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Netflix Forays into Video Games, Hires Mike Verdu as VP of Game Development

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Netflix is venturing into video-gaming with its hire of Mike Verdu as the vice president of game development, Bloomberg reported on Wednesday.

The OTT platform’s current plan does not include any additional charges for the video games, the report added.

While the California-based streaming giant has not released an official statement yet, the Bloomberg report states that Verdu, the former vice president of Virtual Reality (VR) content at Facebook, will be directly answerable to Netflix Chief Operating Officer Greg Peters. At Facebook, he was working with developers to bring games and other content to Oculus VR headsets.

Verdu was also previously with Electronic Arts, where he worked on mobile games like Plants vs. Zombies 2The Sims Freeplay and Star Wars: Galaxy of Heroes.

Netflix’s detour comes as a strategic measure for expansion that a PricewaterhouseCooper report terms as a “metaverse” or a “multi-brand environment built around consumers.” The idea is similar to Disney+ launching its multiple Marvel spin-off series, and HBO Max announcing House of the Dragons and multiple animated shows based on its Emmy Award-winning series Game of Thrones.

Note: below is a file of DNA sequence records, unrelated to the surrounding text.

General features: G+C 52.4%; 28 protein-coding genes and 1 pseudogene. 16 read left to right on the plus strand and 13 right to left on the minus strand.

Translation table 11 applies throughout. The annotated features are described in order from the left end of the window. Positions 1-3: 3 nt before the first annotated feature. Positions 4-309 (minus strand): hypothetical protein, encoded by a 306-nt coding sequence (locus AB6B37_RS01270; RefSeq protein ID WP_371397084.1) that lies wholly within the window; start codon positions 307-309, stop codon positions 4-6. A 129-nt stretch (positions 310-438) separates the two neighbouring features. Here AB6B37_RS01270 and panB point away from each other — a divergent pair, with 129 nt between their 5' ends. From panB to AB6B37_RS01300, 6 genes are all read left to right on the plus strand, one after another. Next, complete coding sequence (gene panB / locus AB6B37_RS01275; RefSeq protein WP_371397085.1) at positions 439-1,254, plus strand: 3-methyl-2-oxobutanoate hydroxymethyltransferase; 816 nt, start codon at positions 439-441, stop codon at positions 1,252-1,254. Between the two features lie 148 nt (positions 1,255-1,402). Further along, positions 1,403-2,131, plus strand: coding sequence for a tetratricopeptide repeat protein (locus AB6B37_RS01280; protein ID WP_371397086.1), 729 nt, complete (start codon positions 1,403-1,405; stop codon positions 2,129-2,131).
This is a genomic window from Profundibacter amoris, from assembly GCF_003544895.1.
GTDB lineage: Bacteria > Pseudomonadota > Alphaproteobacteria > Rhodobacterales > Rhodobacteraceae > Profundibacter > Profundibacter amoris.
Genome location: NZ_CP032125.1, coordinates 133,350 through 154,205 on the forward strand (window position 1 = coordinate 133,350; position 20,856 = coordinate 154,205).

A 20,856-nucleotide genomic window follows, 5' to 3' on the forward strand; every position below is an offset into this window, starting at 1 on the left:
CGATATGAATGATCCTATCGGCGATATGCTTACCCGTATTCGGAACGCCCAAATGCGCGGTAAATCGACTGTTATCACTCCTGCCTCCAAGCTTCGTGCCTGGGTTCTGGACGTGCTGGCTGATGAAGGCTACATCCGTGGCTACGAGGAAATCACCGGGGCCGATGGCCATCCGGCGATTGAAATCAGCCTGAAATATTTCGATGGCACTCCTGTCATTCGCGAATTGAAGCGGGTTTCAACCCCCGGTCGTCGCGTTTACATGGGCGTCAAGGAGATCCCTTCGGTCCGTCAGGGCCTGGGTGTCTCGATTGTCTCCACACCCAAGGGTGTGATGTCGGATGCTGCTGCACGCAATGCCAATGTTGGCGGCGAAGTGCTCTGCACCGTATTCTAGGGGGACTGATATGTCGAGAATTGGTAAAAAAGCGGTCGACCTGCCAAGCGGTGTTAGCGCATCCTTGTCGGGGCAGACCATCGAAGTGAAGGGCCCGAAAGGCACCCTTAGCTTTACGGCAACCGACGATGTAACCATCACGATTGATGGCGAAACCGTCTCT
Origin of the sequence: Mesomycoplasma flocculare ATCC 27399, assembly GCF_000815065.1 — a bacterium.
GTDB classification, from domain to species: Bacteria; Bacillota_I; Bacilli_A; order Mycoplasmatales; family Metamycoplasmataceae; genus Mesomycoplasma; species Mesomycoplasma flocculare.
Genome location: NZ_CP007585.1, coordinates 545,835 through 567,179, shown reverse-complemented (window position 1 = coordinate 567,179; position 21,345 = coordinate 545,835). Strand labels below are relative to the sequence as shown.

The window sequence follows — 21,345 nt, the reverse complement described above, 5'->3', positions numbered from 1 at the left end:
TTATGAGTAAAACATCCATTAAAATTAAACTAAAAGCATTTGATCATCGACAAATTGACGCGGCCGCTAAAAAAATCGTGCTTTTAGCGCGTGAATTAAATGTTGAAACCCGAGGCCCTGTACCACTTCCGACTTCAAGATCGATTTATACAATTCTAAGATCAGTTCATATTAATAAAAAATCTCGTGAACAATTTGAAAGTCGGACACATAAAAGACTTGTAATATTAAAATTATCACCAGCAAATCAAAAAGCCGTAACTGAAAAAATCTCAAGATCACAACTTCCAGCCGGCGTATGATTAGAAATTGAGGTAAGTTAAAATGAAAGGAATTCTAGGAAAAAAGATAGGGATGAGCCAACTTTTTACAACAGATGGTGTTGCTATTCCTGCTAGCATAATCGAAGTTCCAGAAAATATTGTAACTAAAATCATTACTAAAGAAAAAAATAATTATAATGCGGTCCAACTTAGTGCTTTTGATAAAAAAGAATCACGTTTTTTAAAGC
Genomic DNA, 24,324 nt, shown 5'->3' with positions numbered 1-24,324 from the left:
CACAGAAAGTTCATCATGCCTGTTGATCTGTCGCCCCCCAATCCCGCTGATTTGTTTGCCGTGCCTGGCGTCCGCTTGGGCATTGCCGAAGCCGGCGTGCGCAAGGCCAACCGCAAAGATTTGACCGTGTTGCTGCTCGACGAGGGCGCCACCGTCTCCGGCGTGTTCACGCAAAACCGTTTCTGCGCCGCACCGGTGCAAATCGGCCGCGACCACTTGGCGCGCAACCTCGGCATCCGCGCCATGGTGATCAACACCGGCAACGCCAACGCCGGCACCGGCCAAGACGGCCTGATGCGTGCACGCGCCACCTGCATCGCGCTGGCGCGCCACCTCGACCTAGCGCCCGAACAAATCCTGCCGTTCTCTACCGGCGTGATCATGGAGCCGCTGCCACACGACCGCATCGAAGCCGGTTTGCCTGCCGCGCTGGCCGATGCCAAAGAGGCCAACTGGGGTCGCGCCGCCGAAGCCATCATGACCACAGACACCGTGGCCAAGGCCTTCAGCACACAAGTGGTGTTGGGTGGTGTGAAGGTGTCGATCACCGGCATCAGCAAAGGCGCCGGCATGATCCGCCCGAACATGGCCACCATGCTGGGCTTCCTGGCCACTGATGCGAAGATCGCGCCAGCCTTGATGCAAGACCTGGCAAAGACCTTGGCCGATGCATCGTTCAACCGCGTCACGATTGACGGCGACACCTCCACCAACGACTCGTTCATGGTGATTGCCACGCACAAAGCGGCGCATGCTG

Netflix’s metaverse comes in the form of an online gaming segment at a time when game revenues have shown a considerable increase. The PwC report titled Global Entertainment & Media Outlook 2021-2025 mentions the rise in online sports gaming and gambling, and refers to them as a gateway to appeal to younger consumers. “Total games revenues, which rose by almost 10% in 2020, are expected to grow at a 4.4% Compound Annual Growth Rate through 2025,” the report stated.

With the introduction of video games in the pipeline, Netflix is taking a road not taken by its major competitors, Amazon Prime Video, Disney+, and HBO Max.

Both Amazon Prime and Disney+ have so far only invested in partnerships that aided in expanding their film, television, and cable-related content.

In May, Amazon acquired Hollywood’s century-old Metro-Goldwyn-Mayer (MGM) Studios for $8.45 billion, after they entered into a “definitive merger agreement,” according to which, “Amazon will help preserve MGM’s heritage and catalog of films and provide customers with greater access to these existing works.” However, it is unclear if Amazon will be investing in MGM’s content production as well.

Disney+’s collaboration with Star in India and other countries helped expand its subscriber base owing to access to sports channels and daily soaps apart from its Marvel and Disney originals, unlike its counterparts that primarily bank on originals and direct-to-digital film releases.

Media and telecommunication companies are also making moves to combine their assets to create new ones. One such recent merger was that between AT&T and Discovery which announced a new streaming platform this month.

While Netflix has not announced any merger, it has partnered with individuals like Noam Baumbach and Steven Spielberg, to expand its line-up.

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